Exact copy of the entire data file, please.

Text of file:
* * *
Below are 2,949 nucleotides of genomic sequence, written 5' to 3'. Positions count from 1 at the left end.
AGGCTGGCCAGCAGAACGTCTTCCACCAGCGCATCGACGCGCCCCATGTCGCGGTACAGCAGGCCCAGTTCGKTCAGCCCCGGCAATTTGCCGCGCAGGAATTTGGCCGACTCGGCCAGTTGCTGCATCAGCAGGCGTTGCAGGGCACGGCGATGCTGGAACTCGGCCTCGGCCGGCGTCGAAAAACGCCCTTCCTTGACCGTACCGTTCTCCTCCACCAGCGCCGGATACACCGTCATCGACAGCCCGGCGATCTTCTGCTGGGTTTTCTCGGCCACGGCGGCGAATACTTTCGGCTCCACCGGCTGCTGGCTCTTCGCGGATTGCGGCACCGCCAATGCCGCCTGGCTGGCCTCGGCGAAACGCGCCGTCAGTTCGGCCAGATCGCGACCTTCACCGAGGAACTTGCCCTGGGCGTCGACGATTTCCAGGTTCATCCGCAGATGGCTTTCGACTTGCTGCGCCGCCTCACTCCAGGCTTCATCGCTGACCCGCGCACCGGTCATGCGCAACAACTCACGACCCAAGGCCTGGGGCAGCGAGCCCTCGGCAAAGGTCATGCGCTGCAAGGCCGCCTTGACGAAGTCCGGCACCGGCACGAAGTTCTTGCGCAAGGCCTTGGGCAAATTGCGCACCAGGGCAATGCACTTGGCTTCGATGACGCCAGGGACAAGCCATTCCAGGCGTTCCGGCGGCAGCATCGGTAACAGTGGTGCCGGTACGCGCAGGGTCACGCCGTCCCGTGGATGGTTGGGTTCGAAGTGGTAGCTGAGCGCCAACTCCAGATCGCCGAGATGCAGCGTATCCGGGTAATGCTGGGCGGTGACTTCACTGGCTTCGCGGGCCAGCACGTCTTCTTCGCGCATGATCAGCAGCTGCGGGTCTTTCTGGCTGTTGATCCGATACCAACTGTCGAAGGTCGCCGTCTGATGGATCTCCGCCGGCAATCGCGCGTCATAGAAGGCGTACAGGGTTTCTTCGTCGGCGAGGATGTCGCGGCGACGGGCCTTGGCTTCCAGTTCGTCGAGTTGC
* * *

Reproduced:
Below are 2,949 nucleotides of genomic sequence, written 5' to 3'. Positions count from 1 at the left end.
AGGCTGGCCAGCAGAACGTCTTCCACCAGCGCATCGACGCGCCCCATGTCGCGGTACAGCAGGCCCAGTTCGKTCAGCCCCGGCAATTTGCCGCGCAGGAATTTGGCCGACTCGGCCAGTTGCTGCATCAGCAGGCGTTGCAGGGCACGGCGATGCTGGAACTCGGCCTCGGCCGGCGTCGAAAAACGCCCTTCCTTGACCGTACCGTTCTCCTCCACCAGCGCCGGATACACCGTCATCGACAGCCCGGCGATCTTCTGCTGGGTTTTCTCGGCCACGGCGGCGAATACTTTCGGCTCCACCGGCTGCTGGCTCTTCGCGGATTGCGGCACCGCCAATGCCGCCTGGCTGGCCTCGGCGAAACGCGCCGTCAGTTCGGCCAGATCGCGACCTTCACCGAGGAACTTGCCCTGGGCGTCGACGATTTCCAGGTTCATCCGCAGATGGCTTTCGACTTGCTGCGCCGCCTCACTCCAGGCTTCATCGCTGACCCGCGCACCGGTCATGCGCAACAACTCACGACCCAAGGCCTGGGGCAGCGAGCCCTCGGCAAAGGTCATGCGCTGCAAGGCCGCCTTGACGAAGTCCGGCACCGGCACGAAGTTCTTGCGCAAGGCCTTGGGCAAATTGCGCACCAGGGCAATGCACTTGGCTTCGATGACGCCAGGGACAAGCCATTCCAGGCGTTCCGGCGGCAGCATCGGTAACAGTGGTGCCGGTACGCGCAGGGTCACGCCGTCCCGTGGATGGTTGGGTTCGAAGTGGTAGCTGAGCGCCAACTCCAGATCGCCGAGATGCAGCGTATCCGGGTAATGCTGGGCGGTGACTTCACTGGCTTCGCGGGCCAGCACGTCTTCTTCGCGCATGATCAGCAGCTGCGGGTCTTTCTGGCTGTTGATCCGATACCAACTGTCGAAGGTCGCCGTCTGATGGATCTCCGCCGGCAATCGCGCGTCATAGAAGGCGTACAGGGTTTCTTCGTCGGCGAGGATGTCGCGGCGACGGGCCTTGGCTTCCAGTTCGTCGAGTTGC